If you have ever eaten at a large fast food chain you have consumed pseudo food disguised and dressed as real food. This fake food is filled with chemicals, additives and industrial byproducts designed to make food cheap that fools your taste buds. That 99-cent value meal may seem like a great deal at the time but consider the thousands of dollars spent in health care cost that come about as a direct result of consumption of trans fats and fake food. A more appropriate price for that 99-cent value meal would be $50,000 (the cost of triple bypass surgery). Not such a great deal anymore.
In a November 2011 in a CBS Chicago news feature entitle “Behind the Taste” reporter Vince Gerasole pulled apart the favorite McRib:
“More than 70 ingredients make up the McRib and, yes, one of them is pork. But as CBS 2’s Vince Gerasole reports, there’s also an ingredient that can be found in shoes… [Registered dietician Cassie] Vanderwall gave the McRib a closer look and found the McRib has azodicarbonamide, which is used to bleach the flour in bread. It has other uses. ‘It could be on your yoga mat, in your gym shoes, in your anything that’s rubbery,’ Vanderwall said…
Then there’s the pork – which is really restructured meat product. In other words, it’s made from all the less expensive innards and castoffs from the pig… Vanderwall said the McRib ingredient list ‘reminds me of a chemistry lab.’”
The fact that this can be labeled “food” is horrifying. Welcome to the age of science and pseudo food. There are things to be done; we do not have to be a slave to the food industries antics. As consumers our money is our voice. We can send a strong message to the food industry by refusing to buy pseudo food and instead choose healthy, nutritious real food. In a book written by Bruce Weinstein and Mark Scarbrough entitled Real Food Has Curves a 7-step plan is outlined to help you transition from this phony food to real, nutritious food.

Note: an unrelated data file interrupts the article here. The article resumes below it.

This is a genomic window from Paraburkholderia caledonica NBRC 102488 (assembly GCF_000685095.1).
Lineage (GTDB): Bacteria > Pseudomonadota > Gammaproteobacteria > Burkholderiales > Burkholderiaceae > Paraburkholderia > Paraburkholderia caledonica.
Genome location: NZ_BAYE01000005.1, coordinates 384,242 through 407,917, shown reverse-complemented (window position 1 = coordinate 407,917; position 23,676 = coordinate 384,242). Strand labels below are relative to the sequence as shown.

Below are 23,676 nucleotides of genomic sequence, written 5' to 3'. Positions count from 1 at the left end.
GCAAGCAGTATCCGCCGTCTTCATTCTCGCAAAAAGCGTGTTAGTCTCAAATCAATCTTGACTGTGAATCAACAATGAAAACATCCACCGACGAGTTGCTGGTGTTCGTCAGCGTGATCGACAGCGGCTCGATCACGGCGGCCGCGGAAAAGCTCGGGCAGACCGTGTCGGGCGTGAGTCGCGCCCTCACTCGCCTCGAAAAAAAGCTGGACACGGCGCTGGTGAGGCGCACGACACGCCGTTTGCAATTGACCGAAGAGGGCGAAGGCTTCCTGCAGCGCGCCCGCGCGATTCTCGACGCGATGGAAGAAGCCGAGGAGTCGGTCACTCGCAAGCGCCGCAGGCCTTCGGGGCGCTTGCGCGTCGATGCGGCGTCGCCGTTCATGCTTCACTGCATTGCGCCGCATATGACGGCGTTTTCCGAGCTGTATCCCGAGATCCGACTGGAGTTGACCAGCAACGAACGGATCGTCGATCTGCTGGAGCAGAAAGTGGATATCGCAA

- Seek true satisfaction. Enjoy genuine flavors, rather than fat, sugar, and salt added to mask the metallic taste of chemical additives.
- Read labels wisely. You can find food with “real” ingredients in the supermarket if you read labels carefully.
- Relish what’s on your plate. Devote time solely to enjoying the pleasures of eating.
- Wean yourself off excess salt, fat, and sugar. You can also cook with smaller amounts of these ingredients by using natural substitutes like strong spices.
- Give your palate time to change. You’ll gradually lose your taste for excessively sweet and salty foods.
- Go for high-quality foods. Look for products that contain the least amount of processed ingredients.
- Treat yourself well by not skipping meals. Try eating three meals a day at fairly regular times, plus a mid-afternoon snack.